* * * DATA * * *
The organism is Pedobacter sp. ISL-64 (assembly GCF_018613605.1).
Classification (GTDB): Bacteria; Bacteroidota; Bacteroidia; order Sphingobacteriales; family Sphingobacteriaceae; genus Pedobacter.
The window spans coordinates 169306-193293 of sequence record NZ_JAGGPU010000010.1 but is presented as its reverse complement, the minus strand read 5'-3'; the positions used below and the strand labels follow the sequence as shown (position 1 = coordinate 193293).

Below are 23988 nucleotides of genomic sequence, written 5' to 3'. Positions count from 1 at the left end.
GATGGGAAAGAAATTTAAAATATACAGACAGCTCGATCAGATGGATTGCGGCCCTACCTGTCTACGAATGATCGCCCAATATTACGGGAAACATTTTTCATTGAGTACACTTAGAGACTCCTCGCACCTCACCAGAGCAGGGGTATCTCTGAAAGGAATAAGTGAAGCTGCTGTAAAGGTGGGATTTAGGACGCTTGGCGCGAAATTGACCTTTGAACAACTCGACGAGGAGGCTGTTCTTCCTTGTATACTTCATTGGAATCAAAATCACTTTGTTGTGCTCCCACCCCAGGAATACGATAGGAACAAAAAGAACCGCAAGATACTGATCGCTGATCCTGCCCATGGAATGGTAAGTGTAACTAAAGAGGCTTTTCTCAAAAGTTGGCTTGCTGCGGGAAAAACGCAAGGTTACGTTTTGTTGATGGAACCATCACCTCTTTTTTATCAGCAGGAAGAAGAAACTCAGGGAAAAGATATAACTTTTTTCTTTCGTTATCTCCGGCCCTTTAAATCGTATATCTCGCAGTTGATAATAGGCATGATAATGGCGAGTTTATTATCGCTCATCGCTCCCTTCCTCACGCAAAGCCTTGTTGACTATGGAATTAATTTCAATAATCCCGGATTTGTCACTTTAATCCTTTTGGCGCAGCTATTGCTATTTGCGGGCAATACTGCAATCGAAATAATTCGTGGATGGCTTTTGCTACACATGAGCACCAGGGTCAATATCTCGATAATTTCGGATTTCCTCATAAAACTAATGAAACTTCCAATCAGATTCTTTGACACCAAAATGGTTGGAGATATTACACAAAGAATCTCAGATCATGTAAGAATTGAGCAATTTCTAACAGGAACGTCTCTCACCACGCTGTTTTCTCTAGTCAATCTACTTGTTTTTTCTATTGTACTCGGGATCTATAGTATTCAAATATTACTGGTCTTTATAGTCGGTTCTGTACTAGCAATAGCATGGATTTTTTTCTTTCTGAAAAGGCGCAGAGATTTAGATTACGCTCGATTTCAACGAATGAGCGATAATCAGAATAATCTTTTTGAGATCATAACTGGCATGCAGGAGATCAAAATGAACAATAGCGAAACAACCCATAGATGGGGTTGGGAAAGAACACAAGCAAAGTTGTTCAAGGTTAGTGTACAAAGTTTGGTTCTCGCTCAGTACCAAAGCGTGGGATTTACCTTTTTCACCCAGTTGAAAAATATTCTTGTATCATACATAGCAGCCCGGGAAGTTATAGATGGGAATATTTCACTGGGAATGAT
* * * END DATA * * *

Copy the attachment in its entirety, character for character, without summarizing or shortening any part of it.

The organism is Pedobacter sp. ISL-64 (assembly GCF_018613605.1).
Classification (GTDB): Bacteria; Bacteroidota; Bacteroidia; order Sphingobacteriales; family Sphingobacteriaceae; genus Pedobacter.
The window spans coordinates 169306-193293 of sequence record NZ_JAGGPU010000010.1 but is presented as its reverse complement, the minus strand read 5'-3'; the positions used below and the strand labels follow the sequence as shown (position 1 = coordinate 193293).

Below are 23988 nucleotides of genomic sequence, written 5' to 3'. Positions count from 1 at the left end.
GATGGGAAAGAAATTTAAAATATACAGACAGCTCGATCAGATGGATTGCGGCCCTACCTGTCTACGAATGATCGCCCAATATTACGGGAAACATTTTTCATTGAGTACACTTAGAGACTCCTCGCACCTCACCAGAGCAGGGGTATCTCTGAAAGGAATAAGTGAAGCTGCTGTAAAGGTGGGATTTAGGACGCTTGGCGCGAAATTGACCTTTGAACAACTCGACGAGGAGGCTGTTCTTCCTTGTATACTTCATTGGAATCAAAATCACTTTGTTGTGCTCCCACCCCAGGAATACGATAGGAACAAAAAGAACCGCAAGATACTGATCGCTGATCCTGCCCATGGAATGGTAAGTGTAACTAAAGAGGCTTTTCTCAAAAGTTGGCTTGCTGCGGGAAAAACGCAAGGTTACGTTTTGTTGATGGAACCATCACCTCTTTTTTATCAGCAGGAAGAAGAAACTCAGGGAAAAGATATAACTTTTTTCTTTCGTTATCTCCGGCCCTTTAAATCGTATATCTCGCAGTTGATAATAGGCATGATAATGGCGAGTTTATTATCGCTCATCGCTCCCTTCCTCACGCAAAGCCTTGTTGACTATGGAATTAATTTCAATAATCCCGGATTTGTCACTTTAATCCTTTTGGCGCAGCTATTGCTATTTGCGGGCAATACTGCAATCGAAATAATTCGTGGATGGCTTTTGCTACACATGAGCACCAGGGTCAATATCTCGATAATTTCGGATTTCCTCATAAAACTAATGAAACTTCCAATCAGATTCTTTGACACCAAAATGGTTGGAGATATTACACAAAGAATCTCAGATCATGTAAGAATTGAGCAATTTCTAACAGGAACGTCTCTCACCACGCTGTTTTCTCTAGTCAATCTACTTGTTTTTTCTATTGTACTCGGGATCTATAGTATTCAAATATTACTGGTCTTTATAGTCGGTTCTGTACTAGCAATAGCATGGATTTTTTTCTTTCTGAAAAGGCGCAGAGATTTAGATTACGCTCGATTTCAACGAATGAGCGATAATCAGAATAATCTTTTTGAGATCATAACTGGCATGCAGGAGATCAAAATGAACAATAGCGAAACAACCCATAGATGGGGTTGGGAAAGAACACAAGCAAAGTTGTTCAAGGTTAGTGTACAAAGTTTGGTTCTCGCTCAGTACCAAAGCGTGGGATTTACCTTTTTCACCCAGTTGAAAAATATTCTTGTATCATACATAGCAGCCCGGGAAGTTATAGATGGGAATATTTCACTGGGAATGAT